The African American Civic Engagement Project (AACEP) is dedicated to understanding African American and urban voters' behavior and increasing their civic engagement through education and electoral participation. By conducting in-depth research, voter opinion surveys, post-election analysis, voter education and training, grassroots outreach and civic engagement activities, the Project does more than diagnose the problems associated with public indifference, voter apathy and disengagement: it advances concrete policy and practical solutions to ensure that all Americans are able to exercise the right to cast an informed vote that will advance their unique political interests.
The African American Civic Engagement Project (AACEP) (formerly the African American Voter Education Project) was created with the intention of developing society-wide discussions about issues important and impactful to the African American community in the state of California. The project is wholeheartedly supported by members of the California Legislative Black Caucus and Los Angeles County Supervisor Mark Ridley-Thomas.
AACEP is a project of Los Angeles-based Community Partners, a non-profit 501c (3) organization.
AACEP draws inspiration from the civil rights activists and political leaders whose work and sacrifices secured and maintain the African American community’s ability to participate in our representative form of government. Just over 50 years ago, that ability was not a reality for over half the Black population that lived in the states of the old Confederate South.
Jackson, Goodman, Schwerner, Chaney, Liuzzo, Hamer, Baker and countless others whose names were never published in the newspapers gave their time, treasure and lives in an effort to perfect our democracy. To them, Black lives mattered enough to elevate leaders like A. Phillip Randolph to champion the pursuit of equality and justice. And they did so without the accoutrements of modern day, disposable technology.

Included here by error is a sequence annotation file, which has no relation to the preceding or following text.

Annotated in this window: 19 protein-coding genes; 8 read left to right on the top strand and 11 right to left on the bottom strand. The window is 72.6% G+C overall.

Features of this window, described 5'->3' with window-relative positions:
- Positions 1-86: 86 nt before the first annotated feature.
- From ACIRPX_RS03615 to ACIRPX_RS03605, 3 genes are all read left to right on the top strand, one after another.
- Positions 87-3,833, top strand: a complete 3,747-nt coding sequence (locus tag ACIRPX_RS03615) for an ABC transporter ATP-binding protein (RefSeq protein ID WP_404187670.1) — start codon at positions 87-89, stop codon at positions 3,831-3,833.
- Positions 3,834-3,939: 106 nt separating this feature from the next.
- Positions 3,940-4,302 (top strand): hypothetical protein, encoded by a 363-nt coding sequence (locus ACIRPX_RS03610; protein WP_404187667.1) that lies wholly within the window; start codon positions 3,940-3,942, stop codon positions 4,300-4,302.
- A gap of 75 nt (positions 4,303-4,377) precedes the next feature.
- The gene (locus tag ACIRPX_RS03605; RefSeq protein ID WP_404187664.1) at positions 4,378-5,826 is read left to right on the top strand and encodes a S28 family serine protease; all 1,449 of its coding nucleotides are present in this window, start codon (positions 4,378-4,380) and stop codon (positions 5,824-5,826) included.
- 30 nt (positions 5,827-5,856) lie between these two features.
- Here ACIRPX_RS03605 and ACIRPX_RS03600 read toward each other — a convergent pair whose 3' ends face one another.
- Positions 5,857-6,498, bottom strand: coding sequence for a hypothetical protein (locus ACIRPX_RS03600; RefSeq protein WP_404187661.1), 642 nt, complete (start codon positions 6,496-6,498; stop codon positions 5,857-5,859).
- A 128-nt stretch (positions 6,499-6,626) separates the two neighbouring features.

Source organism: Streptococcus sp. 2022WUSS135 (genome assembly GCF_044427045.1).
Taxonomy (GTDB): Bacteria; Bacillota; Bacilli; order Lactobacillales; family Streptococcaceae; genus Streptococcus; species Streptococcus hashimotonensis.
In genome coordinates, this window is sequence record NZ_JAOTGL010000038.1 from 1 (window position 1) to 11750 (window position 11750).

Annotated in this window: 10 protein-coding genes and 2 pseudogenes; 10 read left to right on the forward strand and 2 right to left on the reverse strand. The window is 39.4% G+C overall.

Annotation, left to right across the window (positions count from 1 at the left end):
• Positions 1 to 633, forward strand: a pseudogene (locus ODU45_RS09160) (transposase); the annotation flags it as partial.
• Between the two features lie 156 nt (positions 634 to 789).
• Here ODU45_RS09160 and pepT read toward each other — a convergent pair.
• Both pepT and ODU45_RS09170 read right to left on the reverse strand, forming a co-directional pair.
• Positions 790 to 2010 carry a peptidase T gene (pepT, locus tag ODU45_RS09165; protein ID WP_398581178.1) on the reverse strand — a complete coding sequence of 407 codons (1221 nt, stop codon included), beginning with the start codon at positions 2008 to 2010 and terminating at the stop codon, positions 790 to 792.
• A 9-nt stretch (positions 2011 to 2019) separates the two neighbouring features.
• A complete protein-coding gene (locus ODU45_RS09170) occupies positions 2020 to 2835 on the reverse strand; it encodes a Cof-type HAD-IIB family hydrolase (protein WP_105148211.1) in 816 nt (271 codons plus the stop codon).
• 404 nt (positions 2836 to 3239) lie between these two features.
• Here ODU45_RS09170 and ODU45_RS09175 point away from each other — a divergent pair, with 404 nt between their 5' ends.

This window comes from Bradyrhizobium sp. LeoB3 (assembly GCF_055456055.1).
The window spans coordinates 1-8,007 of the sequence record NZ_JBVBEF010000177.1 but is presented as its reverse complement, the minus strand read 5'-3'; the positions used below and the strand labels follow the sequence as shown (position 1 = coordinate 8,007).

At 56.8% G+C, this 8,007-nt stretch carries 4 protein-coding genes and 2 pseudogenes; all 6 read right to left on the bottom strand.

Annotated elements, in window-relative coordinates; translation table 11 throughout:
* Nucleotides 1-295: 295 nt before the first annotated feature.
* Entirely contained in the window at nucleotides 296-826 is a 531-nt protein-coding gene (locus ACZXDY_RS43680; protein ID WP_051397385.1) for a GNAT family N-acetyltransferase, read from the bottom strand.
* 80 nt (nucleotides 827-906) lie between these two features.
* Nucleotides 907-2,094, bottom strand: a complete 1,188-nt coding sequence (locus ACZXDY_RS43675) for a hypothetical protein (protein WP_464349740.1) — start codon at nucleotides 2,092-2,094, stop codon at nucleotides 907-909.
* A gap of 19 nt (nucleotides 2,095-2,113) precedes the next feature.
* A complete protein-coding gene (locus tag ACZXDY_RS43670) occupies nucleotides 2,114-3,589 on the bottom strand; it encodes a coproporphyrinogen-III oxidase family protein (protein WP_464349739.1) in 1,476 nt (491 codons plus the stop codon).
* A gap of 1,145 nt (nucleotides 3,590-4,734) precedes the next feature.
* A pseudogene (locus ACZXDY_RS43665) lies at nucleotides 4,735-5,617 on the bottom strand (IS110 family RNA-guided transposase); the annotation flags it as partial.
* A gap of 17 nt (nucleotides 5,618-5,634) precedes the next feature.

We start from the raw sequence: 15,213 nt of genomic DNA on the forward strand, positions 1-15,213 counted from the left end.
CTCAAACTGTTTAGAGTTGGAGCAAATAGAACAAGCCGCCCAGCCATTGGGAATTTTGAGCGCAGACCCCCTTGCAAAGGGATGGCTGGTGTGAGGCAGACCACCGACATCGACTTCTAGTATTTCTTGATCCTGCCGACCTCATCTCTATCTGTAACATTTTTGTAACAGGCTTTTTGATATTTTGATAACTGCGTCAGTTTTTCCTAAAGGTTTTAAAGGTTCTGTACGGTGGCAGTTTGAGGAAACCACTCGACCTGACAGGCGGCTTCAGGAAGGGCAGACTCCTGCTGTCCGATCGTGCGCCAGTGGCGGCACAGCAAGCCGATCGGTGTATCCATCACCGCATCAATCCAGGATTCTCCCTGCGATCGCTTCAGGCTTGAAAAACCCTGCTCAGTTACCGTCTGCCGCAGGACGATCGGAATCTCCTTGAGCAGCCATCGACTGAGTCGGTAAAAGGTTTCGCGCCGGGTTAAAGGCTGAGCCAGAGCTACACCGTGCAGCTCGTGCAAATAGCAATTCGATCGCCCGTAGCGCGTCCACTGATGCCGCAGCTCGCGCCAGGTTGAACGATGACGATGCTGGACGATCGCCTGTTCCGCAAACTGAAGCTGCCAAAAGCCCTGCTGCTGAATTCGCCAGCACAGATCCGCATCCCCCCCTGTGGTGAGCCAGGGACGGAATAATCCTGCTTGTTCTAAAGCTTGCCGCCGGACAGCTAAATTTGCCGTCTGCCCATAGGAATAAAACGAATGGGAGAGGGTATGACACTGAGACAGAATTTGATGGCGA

In many ways, African American attempts to maintain the franchise parallel this history. The 15th and 19th Amendments granted African American men and women the right to vote as US citizens, but it was the enactment of the Voting rights Act in 1965 that permitted well over half the Black population in the country to actually do so.
By conducting research and voter opinion surveys, hosting educational, inspirational and outreach activities that honor the African American community’s legacy of civic engagement, publishing policy briefings and post-election analyses, and creatively utilizing traditional and social media in partnership with existing social, civic and organized labor groups, AACEP will enhance voter participation to achieve our aims. Activities like the aforementioned have long served as rallying and acceleration points for encouraging voters to understand the difference electoral participation makes, not just in terms of voter turnout in volume, but also in increasing the quality, accountability and integrity of candidates for elected office.
AACEP has statewide reach, focusing its most intensive efforts in African American communities in the state of California that show historically low voter registration in relation to population and historically low voter turnout in relation to voter registration. AACEP has a particular interest in building on the legacy of civic engagement through electoral participation by making sure that voting habits develop early in life, thus, we have constructed a strong outreach program to young people through school campuses, neighborhoods, workplaces and other culturally appropriate ways to venues where social, educational and engagement activities around personal and civic interests converge naturally.
Our integrity among African American voters and the electorate at large hinges on a reputation for caring that people vote rather than for what or whom they vote. Therefore, we intend that our activities will remain strictly nonpartisan in keeping with state and federal legal requirements, our own preferences as a group, and the high ethical standards to which we hold ourselves. We will neither endorse candidates for public office, nor express favor or disfavor concerning ballot measures. We want voters to grow in their sense of empowerment and come away from our activities with the ability to discern for themselves who and what deserves their vote and their advocacy and the need for an informed and engaged community capable of keeping political leaders accountable to their needs and aspirations.